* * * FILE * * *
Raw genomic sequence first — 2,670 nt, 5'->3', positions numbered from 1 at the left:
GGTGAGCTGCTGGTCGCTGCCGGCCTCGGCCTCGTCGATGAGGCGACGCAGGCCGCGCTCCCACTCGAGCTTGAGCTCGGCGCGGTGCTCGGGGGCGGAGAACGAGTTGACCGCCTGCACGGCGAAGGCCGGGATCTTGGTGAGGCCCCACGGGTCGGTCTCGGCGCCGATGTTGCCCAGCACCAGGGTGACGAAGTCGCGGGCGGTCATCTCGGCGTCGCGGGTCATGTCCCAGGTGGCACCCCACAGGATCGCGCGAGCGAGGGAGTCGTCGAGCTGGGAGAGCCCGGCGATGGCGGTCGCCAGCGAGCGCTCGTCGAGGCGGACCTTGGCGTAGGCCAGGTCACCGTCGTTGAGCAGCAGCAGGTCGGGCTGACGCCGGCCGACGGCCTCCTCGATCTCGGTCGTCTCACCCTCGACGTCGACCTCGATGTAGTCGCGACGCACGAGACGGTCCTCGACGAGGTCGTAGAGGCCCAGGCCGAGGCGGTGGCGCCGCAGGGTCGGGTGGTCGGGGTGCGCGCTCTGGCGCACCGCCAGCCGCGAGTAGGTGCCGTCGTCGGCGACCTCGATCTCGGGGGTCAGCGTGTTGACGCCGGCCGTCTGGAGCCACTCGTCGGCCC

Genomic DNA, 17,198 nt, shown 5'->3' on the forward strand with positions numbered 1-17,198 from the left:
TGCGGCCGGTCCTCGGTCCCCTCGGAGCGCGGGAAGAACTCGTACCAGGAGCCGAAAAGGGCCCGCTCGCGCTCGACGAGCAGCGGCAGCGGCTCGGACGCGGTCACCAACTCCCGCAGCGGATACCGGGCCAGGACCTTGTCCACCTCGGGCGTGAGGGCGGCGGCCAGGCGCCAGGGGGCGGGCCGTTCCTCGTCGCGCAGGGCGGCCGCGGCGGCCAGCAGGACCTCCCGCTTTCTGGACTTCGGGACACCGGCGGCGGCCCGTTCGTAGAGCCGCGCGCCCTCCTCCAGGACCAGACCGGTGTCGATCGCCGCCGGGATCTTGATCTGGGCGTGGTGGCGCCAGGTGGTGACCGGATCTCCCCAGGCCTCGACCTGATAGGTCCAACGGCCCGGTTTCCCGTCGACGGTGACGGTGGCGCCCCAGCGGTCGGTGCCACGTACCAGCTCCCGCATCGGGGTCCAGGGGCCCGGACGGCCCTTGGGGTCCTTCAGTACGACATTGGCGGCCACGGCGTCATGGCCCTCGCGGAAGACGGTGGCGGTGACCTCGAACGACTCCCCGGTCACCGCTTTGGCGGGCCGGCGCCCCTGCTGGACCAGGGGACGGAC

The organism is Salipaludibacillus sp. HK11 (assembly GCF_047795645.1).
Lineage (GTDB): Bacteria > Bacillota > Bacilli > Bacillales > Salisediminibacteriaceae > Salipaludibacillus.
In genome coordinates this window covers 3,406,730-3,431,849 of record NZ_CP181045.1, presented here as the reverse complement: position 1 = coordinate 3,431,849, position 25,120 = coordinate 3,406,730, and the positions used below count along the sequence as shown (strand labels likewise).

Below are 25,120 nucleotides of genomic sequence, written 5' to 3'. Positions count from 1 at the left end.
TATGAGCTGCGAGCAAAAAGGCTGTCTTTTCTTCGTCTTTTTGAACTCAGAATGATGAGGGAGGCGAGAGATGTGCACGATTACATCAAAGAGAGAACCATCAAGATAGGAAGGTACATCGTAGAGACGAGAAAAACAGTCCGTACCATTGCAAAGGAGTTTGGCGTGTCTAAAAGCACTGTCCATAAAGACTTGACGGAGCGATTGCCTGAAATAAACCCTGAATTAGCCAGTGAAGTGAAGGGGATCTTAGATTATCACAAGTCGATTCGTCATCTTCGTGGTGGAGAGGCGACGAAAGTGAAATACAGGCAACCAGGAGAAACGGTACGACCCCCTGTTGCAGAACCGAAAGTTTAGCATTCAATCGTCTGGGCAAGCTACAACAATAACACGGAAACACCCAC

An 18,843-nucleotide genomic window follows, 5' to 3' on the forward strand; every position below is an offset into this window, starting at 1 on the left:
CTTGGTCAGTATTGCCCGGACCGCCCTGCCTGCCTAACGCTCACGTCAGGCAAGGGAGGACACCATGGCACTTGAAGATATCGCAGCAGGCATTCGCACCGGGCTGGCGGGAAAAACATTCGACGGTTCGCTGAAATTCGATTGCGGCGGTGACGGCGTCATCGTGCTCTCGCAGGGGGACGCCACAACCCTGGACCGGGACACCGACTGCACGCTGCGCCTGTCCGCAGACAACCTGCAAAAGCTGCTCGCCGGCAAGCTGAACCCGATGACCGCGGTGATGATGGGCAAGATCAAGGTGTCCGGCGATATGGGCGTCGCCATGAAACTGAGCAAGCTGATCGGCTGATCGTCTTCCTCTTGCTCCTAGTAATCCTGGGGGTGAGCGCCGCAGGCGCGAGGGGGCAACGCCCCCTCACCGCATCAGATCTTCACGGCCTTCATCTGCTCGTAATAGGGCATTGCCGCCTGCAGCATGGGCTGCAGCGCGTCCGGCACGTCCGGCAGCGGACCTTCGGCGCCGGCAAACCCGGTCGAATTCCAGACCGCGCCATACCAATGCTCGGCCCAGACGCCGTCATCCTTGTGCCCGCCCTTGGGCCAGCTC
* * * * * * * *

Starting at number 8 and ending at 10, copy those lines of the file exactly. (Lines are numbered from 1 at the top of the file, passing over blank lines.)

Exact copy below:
Below are 25,120 nucleotides of genomic sequence, written 5' to 3'. Positions count from 1 at the left end.
TATGAGCTGCGAGCAAAAAGGCTGTCTTTTCTTCGTCTTTTTGAACTCAGAATGATGAGGGAGGCGAGAGATGTGCACGATTACATCAAAGAGAGAACCATCAAGATAGGAAGGTACATCGTAGAGACGAGAAAAACAGTCCGTACCATTGCAAAGGAGTTTGGCGTGTCTAAAAGCACTGTCCATAAAGACTTGACGGAGCGATTGCCTGAAATAAACCCTGAATTAGCCAGTGAAGTGAAGGGGATCTTAGATTATCACAAGTCGATTCGTCATCTTCGTGGTGGAGAGGCGACGAAAGTGAAATACAGGCAACCAGGAGAAACGGTACGACCCCCTGTTGCAGAACCGAAAGTTTAGCATTCAATCGTCTGGGCAAGCTACAACAATAACACGGAAACACCCAC

An 18,843-nucleotide genomic window follows, 5' to 3' on the forward strand; every position below is an offset into this window, starting at 1 on the left: